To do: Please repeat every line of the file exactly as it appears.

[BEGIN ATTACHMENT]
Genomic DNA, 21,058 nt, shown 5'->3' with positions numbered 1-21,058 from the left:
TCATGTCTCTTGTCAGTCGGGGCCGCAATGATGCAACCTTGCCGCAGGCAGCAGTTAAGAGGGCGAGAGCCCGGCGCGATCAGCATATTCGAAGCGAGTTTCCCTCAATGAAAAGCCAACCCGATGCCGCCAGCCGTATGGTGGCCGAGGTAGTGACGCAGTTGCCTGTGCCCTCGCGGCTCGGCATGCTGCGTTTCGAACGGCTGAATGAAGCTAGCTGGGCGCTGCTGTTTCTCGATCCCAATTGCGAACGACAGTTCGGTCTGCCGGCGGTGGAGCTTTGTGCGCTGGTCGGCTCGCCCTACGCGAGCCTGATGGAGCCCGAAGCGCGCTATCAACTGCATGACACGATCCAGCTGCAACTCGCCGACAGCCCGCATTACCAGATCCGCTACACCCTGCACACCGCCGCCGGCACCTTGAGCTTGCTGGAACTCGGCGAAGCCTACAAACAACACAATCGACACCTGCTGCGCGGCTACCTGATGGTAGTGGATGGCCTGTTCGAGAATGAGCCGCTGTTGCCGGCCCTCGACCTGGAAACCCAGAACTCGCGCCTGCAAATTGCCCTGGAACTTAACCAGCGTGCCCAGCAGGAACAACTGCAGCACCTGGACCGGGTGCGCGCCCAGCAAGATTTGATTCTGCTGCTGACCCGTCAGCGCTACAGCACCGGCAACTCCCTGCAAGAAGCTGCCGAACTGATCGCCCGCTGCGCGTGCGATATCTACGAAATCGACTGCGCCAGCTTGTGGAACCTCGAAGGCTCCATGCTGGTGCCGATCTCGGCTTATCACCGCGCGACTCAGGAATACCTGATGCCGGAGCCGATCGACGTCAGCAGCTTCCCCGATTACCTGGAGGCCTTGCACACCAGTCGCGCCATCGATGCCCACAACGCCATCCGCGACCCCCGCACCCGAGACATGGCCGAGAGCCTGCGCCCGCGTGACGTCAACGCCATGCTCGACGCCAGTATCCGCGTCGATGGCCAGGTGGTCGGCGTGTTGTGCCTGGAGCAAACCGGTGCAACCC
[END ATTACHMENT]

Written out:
Genomic DNA, 21,058 nt, shown 5'->3' with positions numbered 1-21,058 from the left:
TCATGTCTCTTGTCAGTCGGGGCCGCAATGATGCAACCTTGCCGCAGGCAGCAGTTAAGAGGGCGAGAGCCCGGCGCGATCAGCATATTCGAAGCGAGTTTCCCTCAATGAAAAGCCAACCCGATGCCGCCAGCCGTATGGTGGCCGAGGTAGTGACGCAGTTGCCTGTGCCCTCGCGGCTCGGCATGCTGCGTTTCGAACGGCTGAATGAAGCTAGCTGGGCGCTGCTGTTTCTCGATCCCAATTGCGAACGACAGTTCGGTCTGCCGGCGGTGGAGCTTTGTGCGCTGGTCGGCTCGCCCTACGCGAGCCTGATGGAGCCCGAAGCGCGCTATCAACTGCATGACACGATCCAGCTGCAACTCGCCGACAGCCCGCATTACCAGATCCGCTACACCCTGCACACCGCCGCCGGCACCTTGAGCTTGCTGGAACTCGGCGAAGCCTACAAACAACACAATCGACACCTGCTGCGCGGCTACCTGATGGTAGTGGATGGCCTGTTCGAGAATGAGCCGCTGTTGCCGGCCCTCGACCTGGAAACCCAGAACTCGCGCCTGCAAATTGCCCTGGAACTTAACCAGCGTGCCCAGCAGGAACAACTGCAGCACCTGGACCGGGTGCGCGCCCAGCAAGATTTGATTCTGCTGCTGACCCGTCAGCGCTACAGCACCGGCAACTCCCTGCAAGAAGCTGCCGAACTGATCGCCCGCTGCGCGTGCGATATCTACGAAATCGACTGCGCCAGCTTGTGGAACCTCGAAGGCTCCATGCTGGTGCCGATCTCGGCTTATCACCGCGCGACTCAGGAATACCTGATGCCGGAGCCGATCGACGTCAGCAGCTTCCCCGATTACCTGGAGGCCTTGCACACCAGTCGCGCCATCGATGCCCACAACGCCATCCGCGACCCCCGCACCCGAGACATGGCCGAGAGCCTGCGCCCGCGTGACGTCAACGCCATGCTCGACGCCAGTATCCGCGTCGATGGCCAGGTGGTCGGCGTGTTGTGCCTGGAGCAAACCGGTGCAACCC